|"Plato's hostility to the sophists is obvious and has always been recognized " (p. 4)|
Kvale, S. (1992). Postmodern psychology:
A contradiction in terms? In S. Kvale (Ed.), Psychology and postmodernism
31-57). London: Sage.
Lakoff, George. (1987). Women, Fire and Dangerous Things. Chicago:University of Chicago Press.
George and Johnson, Mark. (1980). Metaphors We Live By.
Chicago: University of Chicago Press.
Larner, Glenn. (1998). Through a glass darkly: Narrative as Destiny. Theory & Psychology. 8(4), 549-572.
Laslett, B. (1973). The
family as a public and private institution: An historical perspective.
Journal of Marriage and the Family, 35, 48-492.
|Describes the introduction of hallways into Victorian homes and the impact this made on family experience.|
Latour, Bruno and Woolgar. (1986).
Laboratory life: The construction of scientific facts. Princeton University
Layton, L. (1995). Trauma, gender
identity and sexuality: Discourses of fragmentation. American Imago. 52,
|Critical of postmodernism saying that it celebrates the pathological fragmentation of the self. This kind of fragmentation, it is argued, is a consequence of child abuse. Uses a case presentation of a woman with a fragmented self to prove its point.|
Levin, Harry. What was Modernism?" Massachusetts Review, vol. 1, no. 4 (August 1960), reprinted in Refractions (New York 1968, 271-295).
J-F (1985). Just Gaming (Fr. 1979) Minneapolis: U.
|Just Gaming is an interview conducted by Jean-Loup Thebaud on topics that Lyotard talks about in the Postmodern Condition.|
J-F. (1984). The postmodern condition: A report on knowledge.
University of Minnesota Press, Minneapolis.
|Lyotard's now classic book on postmodernism. In it, Lyotard introduces the concept of paralogy and defines postmodernism as an incredulity towards metanarratives.|
J-F (1988). The Differend: Phrases in Dispute. Minneapolis:
University of Minnesota Press.
|"[A] differend would be a caase of conflict, between (at least) two parties, that cannot be equitably resolved for lack of a rule of judgment applicable to both arguments." (p.xi)|
Lyotard, J-F (1989).
Lessons in Paganism. In Andrew Benjamin (Ed.) The Lyotard Reader. Cambridge,
MA: Basil Blackwell.
H. & Varela,
V. Autopoiesis and Cognition: The Realization of the Living, Boston
Studies in the Philosophy of Science [ Cohen, Robert S., and Marx W. Wartofsky
(eds.) ], Vol. 42, Dordecht: D. Reidel Publishing Co., 1980.
|This is considered the main published reference on autopoiesis. The book contains two key papers reprinted with an extended introduction by Maturana and a preface by Stafford Beer. Short but painstakingly detailed.|
H. and Varela,
F. The Tree of Knowledge: The Biological Roots of Human Understanding,
Boston: Shambhala / New Science Press, 1987. Revised paperback edition
released in 1992.
|Popular summary of their basic ideas.
McGuire, W. J. (1973). The yin
and yang of progress in social psychology. Journal of Personality
and Social Psychology, 26, 446-56.
McNamee, S. & Gregen, K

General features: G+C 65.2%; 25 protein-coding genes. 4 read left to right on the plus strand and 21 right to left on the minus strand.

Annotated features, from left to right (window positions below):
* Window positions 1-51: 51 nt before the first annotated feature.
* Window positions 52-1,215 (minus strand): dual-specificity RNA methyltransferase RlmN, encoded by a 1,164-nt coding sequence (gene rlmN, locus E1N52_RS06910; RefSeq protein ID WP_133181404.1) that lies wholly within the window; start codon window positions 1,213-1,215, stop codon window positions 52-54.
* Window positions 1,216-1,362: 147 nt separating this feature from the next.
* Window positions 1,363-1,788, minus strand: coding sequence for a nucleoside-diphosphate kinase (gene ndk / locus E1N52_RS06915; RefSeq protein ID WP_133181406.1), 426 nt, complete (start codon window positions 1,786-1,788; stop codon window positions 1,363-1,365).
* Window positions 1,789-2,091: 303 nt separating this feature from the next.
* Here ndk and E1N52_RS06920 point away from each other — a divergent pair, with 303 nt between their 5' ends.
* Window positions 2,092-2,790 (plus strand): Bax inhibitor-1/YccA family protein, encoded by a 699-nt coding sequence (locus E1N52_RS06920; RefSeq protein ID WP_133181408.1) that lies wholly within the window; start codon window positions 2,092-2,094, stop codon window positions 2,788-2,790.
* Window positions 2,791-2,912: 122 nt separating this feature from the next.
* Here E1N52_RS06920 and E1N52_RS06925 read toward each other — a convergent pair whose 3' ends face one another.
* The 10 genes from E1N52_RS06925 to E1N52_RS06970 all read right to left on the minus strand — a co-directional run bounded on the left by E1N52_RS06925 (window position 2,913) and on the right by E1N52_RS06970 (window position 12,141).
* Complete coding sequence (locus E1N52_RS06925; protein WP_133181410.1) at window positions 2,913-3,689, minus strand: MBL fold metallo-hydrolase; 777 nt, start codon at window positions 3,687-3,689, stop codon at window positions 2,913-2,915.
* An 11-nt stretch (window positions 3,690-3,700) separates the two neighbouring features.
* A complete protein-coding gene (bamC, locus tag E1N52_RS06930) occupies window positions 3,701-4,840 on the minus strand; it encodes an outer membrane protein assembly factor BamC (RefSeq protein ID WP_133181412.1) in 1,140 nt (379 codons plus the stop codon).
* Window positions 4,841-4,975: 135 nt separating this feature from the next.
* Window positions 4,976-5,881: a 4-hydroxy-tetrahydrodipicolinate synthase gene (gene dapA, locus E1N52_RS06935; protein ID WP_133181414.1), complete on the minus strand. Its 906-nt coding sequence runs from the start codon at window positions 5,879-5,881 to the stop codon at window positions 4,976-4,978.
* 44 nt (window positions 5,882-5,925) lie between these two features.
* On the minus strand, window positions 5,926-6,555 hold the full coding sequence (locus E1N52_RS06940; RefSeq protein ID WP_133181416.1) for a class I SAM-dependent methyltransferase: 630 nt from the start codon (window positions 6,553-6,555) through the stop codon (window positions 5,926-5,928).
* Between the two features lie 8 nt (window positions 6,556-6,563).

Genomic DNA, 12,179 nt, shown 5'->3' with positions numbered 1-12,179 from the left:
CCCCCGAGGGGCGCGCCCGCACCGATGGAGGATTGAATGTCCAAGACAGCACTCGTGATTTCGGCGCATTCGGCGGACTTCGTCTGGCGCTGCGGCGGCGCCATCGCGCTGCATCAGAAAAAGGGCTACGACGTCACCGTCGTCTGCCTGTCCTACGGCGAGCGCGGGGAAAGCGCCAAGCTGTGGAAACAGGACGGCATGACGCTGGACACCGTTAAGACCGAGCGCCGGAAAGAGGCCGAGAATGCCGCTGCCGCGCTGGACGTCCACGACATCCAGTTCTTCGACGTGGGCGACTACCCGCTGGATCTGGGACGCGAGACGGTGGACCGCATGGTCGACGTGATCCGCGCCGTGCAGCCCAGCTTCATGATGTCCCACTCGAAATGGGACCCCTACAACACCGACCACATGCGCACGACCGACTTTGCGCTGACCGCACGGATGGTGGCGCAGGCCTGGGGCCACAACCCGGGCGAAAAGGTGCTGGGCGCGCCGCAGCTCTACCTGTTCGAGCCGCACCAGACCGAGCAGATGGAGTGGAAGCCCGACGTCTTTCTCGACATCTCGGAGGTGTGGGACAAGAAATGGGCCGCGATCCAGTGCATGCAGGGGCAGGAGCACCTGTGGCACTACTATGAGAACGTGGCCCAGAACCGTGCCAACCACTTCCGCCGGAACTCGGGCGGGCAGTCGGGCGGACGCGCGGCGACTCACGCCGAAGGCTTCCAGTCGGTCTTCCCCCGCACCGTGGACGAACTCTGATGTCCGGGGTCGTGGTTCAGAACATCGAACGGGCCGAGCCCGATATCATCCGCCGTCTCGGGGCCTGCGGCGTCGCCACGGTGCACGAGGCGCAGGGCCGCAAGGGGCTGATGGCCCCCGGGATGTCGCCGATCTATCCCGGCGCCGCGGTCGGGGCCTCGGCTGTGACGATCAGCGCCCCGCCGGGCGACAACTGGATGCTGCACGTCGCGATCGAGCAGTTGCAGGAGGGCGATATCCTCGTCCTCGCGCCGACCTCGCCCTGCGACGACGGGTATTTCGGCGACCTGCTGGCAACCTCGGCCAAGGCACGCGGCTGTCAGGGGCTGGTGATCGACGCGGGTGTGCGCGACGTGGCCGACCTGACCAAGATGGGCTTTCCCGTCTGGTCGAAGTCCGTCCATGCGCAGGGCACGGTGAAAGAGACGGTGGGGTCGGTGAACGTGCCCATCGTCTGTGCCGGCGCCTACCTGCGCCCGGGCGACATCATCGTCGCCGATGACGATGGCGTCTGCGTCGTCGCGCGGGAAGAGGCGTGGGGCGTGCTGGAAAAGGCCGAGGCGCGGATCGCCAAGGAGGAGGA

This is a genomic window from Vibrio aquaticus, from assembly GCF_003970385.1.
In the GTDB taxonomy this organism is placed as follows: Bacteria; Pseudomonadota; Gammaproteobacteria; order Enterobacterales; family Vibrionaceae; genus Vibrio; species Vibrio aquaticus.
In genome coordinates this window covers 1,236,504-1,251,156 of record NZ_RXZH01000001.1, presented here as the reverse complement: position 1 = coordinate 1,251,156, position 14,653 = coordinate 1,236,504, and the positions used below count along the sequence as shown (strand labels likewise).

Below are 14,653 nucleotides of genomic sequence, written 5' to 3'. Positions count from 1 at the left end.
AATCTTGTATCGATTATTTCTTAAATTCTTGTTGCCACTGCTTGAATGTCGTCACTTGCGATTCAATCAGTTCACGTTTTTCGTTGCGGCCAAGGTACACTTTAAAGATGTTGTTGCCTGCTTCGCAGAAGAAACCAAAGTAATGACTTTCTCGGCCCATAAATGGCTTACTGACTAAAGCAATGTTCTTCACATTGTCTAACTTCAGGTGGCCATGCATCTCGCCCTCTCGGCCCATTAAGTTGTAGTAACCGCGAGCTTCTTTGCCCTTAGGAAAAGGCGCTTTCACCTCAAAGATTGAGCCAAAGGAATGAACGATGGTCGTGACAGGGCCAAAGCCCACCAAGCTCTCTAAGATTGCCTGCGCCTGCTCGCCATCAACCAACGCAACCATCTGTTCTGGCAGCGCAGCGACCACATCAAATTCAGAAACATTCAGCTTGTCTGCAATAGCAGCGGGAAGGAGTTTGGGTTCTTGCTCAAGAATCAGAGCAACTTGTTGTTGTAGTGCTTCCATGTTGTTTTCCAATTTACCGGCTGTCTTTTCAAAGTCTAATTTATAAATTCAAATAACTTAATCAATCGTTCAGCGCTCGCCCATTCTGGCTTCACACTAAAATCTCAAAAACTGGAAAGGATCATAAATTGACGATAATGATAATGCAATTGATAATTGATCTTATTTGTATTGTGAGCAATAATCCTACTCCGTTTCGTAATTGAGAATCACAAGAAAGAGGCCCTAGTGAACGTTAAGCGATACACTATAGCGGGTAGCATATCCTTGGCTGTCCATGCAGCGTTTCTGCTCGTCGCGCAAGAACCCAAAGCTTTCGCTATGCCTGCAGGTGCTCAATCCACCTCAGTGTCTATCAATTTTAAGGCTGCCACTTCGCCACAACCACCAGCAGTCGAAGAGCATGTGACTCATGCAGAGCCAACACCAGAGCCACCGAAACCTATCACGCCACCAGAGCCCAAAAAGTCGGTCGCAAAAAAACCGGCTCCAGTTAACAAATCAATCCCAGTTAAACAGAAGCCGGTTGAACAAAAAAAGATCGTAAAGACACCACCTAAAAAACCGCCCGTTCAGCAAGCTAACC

J. (1999). Relational Responsibility: Resources for Sustainable Dialogue.
Thousand Oaks: Sage Publications.
|Amazon page on this book|
Mendez, , C. Coddou,
F. & Maturana, H. (1988) The bringing forth of pathology. The
Irish Journal of Psychology, 9, 144-172
Merton, R. K. (1973). The Sociology of
Science. Chicago: University of Chicago Press.
|Studied the way in which particular social conditions paved the way
for the emergence of modern science and argued that this emergence was
fostered by the rise of Puritanism in the seventeenth century.
Merton studied the sociology of error. Error was to have been determined by bias and psychological characteristics of the researcher while true information was gathered from the nature of things when not seen in a biased way.
Mischel, Walter. (1968). Personality
and Assessment. New York: Wiley.
|A classic text that demonstrated that, for most traits, humans show very poor consistency across situations. A person who is selfish in one situation, for example, is not likely to be selfish inn others. Correlation across situations, using standard measures, are rarely above .30. Many subsequent studies have confirmed this early finding.|
Miller, P., & Rose, N. (1994).
On therapeutic authority: Psychoanalytic expertise under advanced liberalism.
of the Human Sciences, 7(3), 29-64.
John R. (1996). Growing Critical: Alternatives to Developmental Psychology.
|A very readable textbook that educates and engages the reader. The
argument of the book, he says "is that there is no such thing as 'development'.
If anything, development is a fiction or set of fictions." (p.152)
"Development" (such as child development) is systematically deconstructed in this text, referring primarily to poststructuralism (especially Foucault, but also Derrida and the authors in psychology influenced by Foucault and Derrida).
Muir, F. (1983). An Irreverent
and Almost Complete Social History of the Bathroom. New York: Stein &
Natterson, Joseph M. Beyond countertransference:
The therapist's subjectivity in the therapeutic process. Jason Aronson,
Inc; Northvale, NJ, US, 1991. xi, 242 pp.
|link to information on this book.|